I was reading a great report in a leading American newspaper about the problems faced by people working in the US health system when the coronavirus pandemic hit the country. I was struck by the account of a nurse who was describing her horror at the sight of patients lying on beds in the corridors. As the woman told the newspaper, she could no longer put up with conditions at the clinic and eventually quit.
Hospital beds in the corridors? If you ask a Greek doctor or a nurse, this has been the norm for decades for any hospital on emergency duty. Anyone who has visited a major state hospital on emergency duty during peak times will tell you it’s pretty much like being on a battlefield.
An experienced doctor decisively sends the cases where they should go while relatives around him shout, patients scream in pain and a security guard tries to impose order. Stretcher bearers, nurses and doctors give all they have. Despite the image of chaos, the system works. I guess a foreign doctor or nurse would struggle to do two to three such shifts. The makeshift beds (known in Greek as “rantza”) prepare you for everything: the unexpected, the chaos, the coronavirus.
In the case of Greece, we were fortunate because the right decisions and accurate predictions prevented the health system from being put to an extreme test. In other words, we did not have to go through a situation like those experienced in Italy or Britain. This had been exactly the aim; and it was achieved.
The country’s good public hospitals showed they have what it takes to withstand an unprecedented crisis. Citizens and politicians understood the need to reinforce the health system.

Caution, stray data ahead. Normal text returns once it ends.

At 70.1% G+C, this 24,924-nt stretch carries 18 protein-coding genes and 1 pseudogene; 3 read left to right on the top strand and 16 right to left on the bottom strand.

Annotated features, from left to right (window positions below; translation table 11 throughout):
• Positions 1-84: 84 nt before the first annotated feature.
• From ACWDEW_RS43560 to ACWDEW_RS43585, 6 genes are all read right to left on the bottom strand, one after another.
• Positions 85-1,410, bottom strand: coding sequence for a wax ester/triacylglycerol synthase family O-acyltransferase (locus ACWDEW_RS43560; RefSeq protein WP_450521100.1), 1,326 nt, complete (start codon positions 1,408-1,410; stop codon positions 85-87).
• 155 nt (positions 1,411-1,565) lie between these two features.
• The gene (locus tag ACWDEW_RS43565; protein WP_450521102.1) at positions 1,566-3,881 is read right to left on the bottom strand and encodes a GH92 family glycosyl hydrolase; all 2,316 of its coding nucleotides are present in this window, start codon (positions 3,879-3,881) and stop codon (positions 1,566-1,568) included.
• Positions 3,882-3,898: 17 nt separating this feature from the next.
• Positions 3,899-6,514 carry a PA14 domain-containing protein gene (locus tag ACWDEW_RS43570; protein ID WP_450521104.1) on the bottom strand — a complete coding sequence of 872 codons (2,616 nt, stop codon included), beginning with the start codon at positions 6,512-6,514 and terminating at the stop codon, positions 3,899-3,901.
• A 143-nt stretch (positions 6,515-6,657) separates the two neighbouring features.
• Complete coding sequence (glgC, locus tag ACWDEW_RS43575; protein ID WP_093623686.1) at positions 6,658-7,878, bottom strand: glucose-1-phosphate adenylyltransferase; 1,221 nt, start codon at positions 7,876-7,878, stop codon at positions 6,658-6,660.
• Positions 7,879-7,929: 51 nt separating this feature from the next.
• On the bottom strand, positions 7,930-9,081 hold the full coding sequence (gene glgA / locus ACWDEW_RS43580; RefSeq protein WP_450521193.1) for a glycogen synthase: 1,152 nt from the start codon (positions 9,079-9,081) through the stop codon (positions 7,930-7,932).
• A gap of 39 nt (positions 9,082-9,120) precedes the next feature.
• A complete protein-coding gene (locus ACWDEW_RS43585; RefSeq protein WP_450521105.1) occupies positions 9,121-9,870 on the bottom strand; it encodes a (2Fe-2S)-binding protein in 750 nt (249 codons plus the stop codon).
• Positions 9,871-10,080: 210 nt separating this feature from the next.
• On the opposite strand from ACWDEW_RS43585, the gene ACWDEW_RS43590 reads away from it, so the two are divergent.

However, caution is needed. Bulking up the system is one thing while exploiting it for political objectives is another. The people who are for good reason being hired at the moment should feel the sense of responsibility which comes with their new duties. They should be driven by professionalism.
Local MPs need to realize that the pressure for every provincial town to host an intensive care unit is absurd. ICUs without patients and specialized doctors will be subsumed in the quest for votes.
The health system needs a revamp. There is good human capital out there for the job, and experience in crisis management. There are foundations and private enterprises that wish to contribute. But the people who support the system must be rewarded better. And experts must be left to do their job. If politicians need to lure voters, let them find a way that is less harmful to the public interest.